(ii) to be employed by or receive compensation or
other benefits from a promoter, except for amounts received as consideration
under the manager’s contract with the boxer.
Now can I
prove this? Not with so many who seem to want to talk yet clam up when a
recorder is clicked on are afraid to go on record. When you press the Nevada State Athletic Commission about fighters and
their vanity promotional companies like Manny Pacquiao’s MP Promotions or
Mayweather Promotions, they are certainly open to telling you they do not have
licenses to promote and as such, really don’t exist. But when it comes to the
issue of Haymon, well, some commissions and fight people seem either unwilling
to talk or clueless to begin with on the subject.
In sum, what
you are seeing is a talented fighter who sells tickets in his hometown (these
are good things) maneuvered quickly up the super featherweight ranks to a title
shot despite controversially beating a featherweight and Jason Litzau (who is
not ranked in the top 15 by the WBO). He will do this against a Vicente
Rodriguez, who the WBO ranks at number six and, to be fair, was available while
the rest of the top five either just fought or are about to. Still, he is an
Argentinean who has fought only once outside the country (in Australia.
He lost by decision to William Kickett) and has beaten zero fighters of note.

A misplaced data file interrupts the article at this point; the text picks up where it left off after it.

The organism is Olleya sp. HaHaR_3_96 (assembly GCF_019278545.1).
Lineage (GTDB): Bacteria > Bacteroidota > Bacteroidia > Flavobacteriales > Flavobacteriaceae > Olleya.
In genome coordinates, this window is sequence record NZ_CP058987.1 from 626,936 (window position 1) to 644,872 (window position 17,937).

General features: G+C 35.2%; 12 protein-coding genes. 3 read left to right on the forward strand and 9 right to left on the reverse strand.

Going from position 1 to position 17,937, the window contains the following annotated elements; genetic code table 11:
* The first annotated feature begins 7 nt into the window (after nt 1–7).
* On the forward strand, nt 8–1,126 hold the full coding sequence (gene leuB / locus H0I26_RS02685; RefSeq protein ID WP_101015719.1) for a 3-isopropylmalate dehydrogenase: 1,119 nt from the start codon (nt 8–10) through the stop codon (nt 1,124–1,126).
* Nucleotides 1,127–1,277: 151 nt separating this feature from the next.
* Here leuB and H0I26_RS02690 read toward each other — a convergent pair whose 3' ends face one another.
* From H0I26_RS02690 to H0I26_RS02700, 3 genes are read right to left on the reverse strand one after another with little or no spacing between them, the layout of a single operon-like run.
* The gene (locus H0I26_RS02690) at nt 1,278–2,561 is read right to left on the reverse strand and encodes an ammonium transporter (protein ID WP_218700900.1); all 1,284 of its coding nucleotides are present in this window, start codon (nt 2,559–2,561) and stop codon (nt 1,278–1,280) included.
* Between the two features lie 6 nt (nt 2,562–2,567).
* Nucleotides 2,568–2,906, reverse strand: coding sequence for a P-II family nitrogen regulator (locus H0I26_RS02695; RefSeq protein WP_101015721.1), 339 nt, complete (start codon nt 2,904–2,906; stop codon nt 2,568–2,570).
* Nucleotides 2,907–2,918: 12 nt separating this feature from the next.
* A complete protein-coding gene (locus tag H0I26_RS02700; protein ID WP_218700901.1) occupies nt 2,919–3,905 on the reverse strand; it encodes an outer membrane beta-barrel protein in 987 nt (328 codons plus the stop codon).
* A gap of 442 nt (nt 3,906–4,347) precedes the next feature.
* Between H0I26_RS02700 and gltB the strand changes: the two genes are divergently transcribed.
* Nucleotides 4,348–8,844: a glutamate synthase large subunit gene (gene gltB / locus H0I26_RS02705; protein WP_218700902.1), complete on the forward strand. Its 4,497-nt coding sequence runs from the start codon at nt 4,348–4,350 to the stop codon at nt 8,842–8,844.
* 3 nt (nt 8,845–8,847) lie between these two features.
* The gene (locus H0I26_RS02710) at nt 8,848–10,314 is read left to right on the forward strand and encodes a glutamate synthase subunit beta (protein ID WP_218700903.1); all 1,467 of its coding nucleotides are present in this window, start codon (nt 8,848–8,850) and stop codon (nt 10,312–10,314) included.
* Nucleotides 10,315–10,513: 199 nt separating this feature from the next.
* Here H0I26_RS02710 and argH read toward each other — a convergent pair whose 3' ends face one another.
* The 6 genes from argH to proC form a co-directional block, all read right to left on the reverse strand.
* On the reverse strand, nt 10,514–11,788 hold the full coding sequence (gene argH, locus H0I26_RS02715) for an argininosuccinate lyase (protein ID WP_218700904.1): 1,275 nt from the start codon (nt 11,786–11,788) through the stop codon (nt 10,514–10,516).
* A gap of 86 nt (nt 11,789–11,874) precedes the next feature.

Is Broner the
problem? No. Is Al Haymon and his ability to make this kind of magic happen the
problem? Well, again, no. This is boxing, the sport where everything is
possible. You can’t knock the hustle especially when the sport practically begs
to be hustled.
What is the
A sport that
refuses to recognize the Ali Act, which was so graciously given to it back in
2000 and was an extension of the Boxing Reform Act in 1996, that’s what. Boxing
loves to be like this. It loves having a fighter that fight fans were bored to
tears with in March back on its airwaves in June and once more for a title shot
in November. It loves backroom deals and promoters who are willing to use themselves
as human shields for, what I am told, not all that much money in order to slot
a name fighter on a major network. Oh, throw in some chaos in general for
garnish. Boxing will never leave the backroom. After all, that is its true hometown.
As for the
fight itself, Rodriguez should be very aggressive. Broner, the talented fighter
that he is, will shine and become a titleholder as he has dreamt for years of
I spoke with
Rolando Arellano on Friday and
he told me that the rematch with Andre Berto is not signed but that he sees no
reason why the fight will not happen as planned.
pertained to the drug testing issue in the fight, Arellano said he was all for
it. He told me he was open to comprehensive, cost effective and impartial
testing of any kind from USADA testing as was done in the Mayweather fight. I
asked if he was interested in something impartial like Dr. Margaret Goodman’s
proposed Voluntary Anti-Doping Agency (VADA) and he said yes. Arellano seemed